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Retroviruses are RNA viruses that have been shown to cause cancers in diverse species, including chickens, mice, cats, and monkeys. The RNA genomes of these viruses are first reverse-transcribed into single and then double-stranded DNA (dsDNA) copies. This dsDNA called proviral DNA then integrates into the host genome. Subsequently, the host cell transcribes the proviral DNA in concert with the chromosomal DNA. This leads to the production of viral RNA and proteins that assemble at the host cell surface, forming new viral particles. When the viral genes or products interfere with host genes that regulate cell growth and progression, it leads to cancer progression.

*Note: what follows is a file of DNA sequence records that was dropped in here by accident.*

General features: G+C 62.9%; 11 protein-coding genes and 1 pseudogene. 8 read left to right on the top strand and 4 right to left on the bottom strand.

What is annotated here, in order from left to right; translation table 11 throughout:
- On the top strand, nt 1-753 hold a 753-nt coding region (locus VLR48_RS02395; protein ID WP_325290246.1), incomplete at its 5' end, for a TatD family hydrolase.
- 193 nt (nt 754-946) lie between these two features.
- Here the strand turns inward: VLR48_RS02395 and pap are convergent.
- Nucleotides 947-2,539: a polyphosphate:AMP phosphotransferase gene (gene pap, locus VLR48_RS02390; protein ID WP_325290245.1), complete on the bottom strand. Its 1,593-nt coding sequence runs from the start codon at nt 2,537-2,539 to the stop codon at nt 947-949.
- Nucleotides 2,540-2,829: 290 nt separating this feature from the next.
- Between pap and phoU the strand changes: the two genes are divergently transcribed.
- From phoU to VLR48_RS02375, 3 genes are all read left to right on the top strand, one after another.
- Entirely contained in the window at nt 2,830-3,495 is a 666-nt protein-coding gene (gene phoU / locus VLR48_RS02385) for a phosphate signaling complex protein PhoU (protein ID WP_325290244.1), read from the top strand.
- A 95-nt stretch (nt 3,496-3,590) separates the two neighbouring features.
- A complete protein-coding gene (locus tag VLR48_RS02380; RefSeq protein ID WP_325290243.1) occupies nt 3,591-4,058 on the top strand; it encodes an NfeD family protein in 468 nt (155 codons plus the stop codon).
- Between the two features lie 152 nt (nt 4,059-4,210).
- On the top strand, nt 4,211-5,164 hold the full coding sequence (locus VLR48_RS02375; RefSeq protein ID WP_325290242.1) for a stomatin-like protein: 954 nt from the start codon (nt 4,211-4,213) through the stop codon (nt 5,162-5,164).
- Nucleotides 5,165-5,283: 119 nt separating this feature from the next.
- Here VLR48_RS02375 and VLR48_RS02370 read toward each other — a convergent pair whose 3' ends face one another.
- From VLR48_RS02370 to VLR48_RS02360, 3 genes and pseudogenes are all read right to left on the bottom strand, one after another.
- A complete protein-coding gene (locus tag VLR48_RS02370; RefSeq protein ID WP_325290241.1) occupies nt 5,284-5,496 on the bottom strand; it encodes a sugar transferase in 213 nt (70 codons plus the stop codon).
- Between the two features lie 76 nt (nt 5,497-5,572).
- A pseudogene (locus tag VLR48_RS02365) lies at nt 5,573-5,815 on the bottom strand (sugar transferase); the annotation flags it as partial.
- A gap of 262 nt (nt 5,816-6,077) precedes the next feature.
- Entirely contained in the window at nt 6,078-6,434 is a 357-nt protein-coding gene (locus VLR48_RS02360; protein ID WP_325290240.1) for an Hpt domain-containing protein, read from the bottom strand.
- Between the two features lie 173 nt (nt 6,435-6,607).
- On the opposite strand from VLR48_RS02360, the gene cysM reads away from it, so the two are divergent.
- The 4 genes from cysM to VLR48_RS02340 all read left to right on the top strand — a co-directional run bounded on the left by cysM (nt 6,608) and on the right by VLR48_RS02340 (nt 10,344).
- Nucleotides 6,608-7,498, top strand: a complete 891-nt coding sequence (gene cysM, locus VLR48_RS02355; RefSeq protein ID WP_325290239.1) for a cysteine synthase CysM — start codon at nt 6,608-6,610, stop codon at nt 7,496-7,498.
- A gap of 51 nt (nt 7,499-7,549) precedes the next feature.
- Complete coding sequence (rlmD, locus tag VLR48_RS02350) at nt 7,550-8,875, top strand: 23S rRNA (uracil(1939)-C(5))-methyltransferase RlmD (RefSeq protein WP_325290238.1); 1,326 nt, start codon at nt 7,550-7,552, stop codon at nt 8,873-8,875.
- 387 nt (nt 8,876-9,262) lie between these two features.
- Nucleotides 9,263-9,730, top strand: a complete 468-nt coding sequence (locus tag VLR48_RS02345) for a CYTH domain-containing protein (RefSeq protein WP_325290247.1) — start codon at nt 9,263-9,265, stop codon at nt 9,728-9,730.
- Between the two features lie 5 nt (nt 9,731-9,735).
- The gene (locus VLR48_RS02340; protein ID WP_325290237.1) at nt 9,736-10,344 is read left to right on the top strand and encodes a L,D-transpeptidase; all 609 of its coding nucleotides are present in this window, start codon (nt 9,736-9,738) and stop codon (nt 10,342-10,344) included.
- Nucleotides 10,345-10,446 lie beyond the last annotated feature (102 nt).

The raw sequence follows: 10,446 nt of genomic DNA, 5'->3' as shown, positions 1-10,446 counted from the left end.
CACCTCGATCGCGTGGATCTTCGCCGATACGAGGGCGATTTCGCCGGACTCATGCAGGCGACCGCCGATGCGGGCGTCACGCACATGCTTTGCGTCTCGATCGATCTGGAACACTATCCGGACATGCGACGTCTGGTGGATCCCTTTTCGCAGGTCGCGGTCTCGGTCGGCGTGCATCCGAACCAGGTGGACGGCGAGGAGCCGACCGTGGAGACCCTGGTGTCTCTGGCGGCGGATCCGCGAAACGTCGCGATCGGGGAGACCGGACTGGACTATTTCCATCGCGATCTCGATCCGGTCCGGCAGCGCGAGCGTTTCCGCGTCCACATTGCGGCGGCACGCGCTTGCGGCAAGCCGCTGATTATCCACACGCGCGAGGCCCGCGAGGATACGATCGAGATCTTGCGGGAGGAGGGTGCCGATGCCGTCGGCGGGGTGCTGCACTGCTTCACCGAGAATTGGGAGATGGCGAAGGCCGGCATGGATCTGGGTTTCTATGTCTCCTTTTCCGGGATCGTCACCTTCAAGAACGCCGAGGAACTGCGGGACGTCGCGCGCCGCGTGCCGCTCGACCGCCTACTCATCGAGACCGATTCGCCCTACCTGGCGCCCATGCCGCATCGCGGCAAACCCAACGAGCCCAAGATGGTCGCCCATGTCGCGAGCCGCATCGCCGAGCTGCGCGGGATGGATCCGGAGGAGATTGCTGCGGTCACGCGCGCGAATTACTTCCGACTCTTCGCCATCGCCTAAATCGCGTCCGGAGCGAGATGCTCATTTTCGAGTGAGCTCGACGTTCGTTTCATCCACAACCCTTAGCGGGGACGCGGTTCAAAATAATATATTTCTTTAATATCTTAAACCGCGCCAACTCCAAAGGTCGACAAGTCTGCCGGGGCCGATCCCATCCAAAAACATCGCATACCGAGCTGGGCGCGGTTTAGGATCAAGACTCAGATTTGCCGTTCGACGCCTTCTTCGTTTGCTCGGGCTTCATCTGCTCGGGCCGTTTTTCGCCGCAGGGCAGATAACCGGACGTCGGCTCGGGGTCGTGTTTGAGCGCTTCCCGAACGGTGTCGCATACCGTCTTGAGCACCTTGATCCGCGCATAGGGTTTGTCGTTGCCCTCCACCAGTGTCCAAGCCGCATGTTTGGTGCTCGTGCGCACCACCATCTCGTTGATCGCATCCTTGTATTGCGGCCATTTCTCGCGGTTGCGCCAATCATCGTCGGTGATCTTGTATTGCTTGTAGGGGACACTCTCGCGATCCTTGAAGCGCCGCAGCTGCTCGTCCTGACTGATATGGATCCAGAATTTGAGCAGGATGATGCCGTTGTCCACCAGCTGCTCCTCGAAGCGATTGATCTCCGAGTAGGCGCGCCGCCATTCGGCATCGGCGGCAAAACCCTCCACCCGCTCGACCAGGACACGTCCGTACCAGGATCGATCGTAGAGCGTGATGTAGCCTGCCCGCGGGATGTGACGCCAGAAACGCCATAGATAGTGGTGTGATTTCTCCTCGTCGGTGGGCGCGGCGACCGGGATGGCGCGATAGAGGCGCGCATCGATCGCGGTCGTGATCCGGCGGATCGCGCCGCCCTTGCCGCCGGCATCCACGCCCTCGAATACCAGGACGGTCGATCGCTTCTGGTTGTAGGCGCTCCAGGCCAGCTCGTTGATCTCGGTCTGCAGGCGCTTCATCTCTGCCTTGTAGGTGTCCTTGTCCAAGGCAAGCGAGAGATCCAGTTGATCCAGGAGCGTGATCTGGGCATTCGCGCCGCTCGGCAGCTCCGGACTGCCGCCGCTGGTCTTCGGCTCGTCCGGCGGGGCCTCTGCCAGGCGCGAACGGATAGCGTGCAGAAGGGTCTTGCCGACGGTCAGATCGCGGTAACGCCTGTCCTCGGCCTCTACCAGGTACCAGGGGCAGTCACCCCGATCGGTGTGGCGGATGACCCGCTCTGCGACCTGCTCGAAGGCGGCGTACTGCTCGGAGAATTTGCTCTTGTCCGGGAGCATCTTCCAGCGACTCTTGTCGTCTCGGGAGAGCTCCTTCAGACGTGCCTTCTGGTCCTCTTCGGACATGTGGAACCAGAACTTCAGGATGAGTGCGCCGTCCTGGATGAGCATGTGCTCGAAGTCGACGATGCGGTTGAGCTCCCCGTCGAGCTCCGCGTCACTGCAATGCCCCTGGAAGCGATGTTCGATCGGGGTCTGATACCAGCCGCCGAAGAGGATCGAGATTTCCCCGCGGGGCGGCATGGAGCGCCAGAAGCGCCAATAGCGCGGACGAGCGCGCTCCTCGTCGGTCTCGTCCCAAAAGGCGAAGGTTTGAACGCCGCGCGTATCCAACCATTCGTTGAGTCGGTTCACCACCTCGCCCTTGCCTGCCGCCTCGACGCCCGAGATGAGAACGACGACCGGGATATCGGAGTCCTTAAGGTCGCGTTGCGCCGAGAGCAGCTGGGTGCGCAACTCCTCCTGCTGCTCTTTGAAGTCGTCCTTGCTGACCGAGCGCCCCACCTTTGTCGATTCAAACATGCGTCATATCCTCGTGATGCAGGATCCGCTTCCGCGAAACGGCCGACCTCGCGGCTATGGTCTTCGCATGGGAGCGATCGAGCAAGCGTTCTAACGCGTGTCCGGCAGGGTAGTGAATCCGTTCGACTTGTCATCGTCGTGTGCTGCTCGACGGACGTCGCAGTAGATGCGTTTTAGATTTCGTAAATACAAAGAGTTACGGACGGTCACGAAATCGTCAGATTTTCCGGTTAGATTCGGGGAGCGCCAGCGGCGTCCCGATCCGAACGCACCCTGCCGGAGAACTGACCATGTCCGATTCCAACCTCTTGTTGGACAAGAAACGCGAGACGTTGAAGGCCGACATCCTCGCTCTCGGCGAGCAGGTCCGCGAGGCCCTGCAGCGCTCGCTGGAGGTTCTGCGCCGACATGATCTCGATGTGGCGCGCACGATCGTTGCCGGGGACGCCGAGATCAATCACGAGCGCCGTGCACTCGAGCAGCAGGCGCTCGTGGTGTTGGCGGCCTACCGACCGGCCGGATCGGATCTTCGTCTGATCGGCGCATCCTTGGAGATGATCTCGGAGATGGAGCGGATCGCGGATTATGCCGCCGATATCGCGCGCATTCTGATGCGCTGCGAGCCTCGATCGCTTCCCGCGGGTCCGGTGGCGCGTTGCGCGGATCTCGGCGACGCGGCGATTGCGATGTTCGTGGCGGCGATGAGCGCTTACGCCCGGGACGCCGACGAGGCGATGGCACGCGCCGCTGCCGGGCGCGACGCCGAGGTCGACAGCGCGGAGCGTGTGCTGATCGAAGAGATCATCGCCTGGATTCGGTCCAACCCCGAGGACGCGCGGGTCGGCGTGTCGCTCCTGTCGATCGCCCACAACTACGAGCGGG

Acute vs. non-acute retroviruses

Some retroviruses called acute viruses can cause cancer after short latent periods. For example, the Rous sarcoma virus can induce sarcomas in the host within three weeks of infection. In contrast, some non-acute retroviruses only cause cancer after long latent periods. Such non-acute viruses induce cancer in only some of the infected hosts. For example, Rous-associated virus-60 induces lymphomas in only 50% of the infected hosts after five to nine months of infection.

However, additional events and host factors such as immunosuppression, somatic mutations, genetic predisposition, and exposure to carcinogens play an important role in cancer progression upon viral infections.

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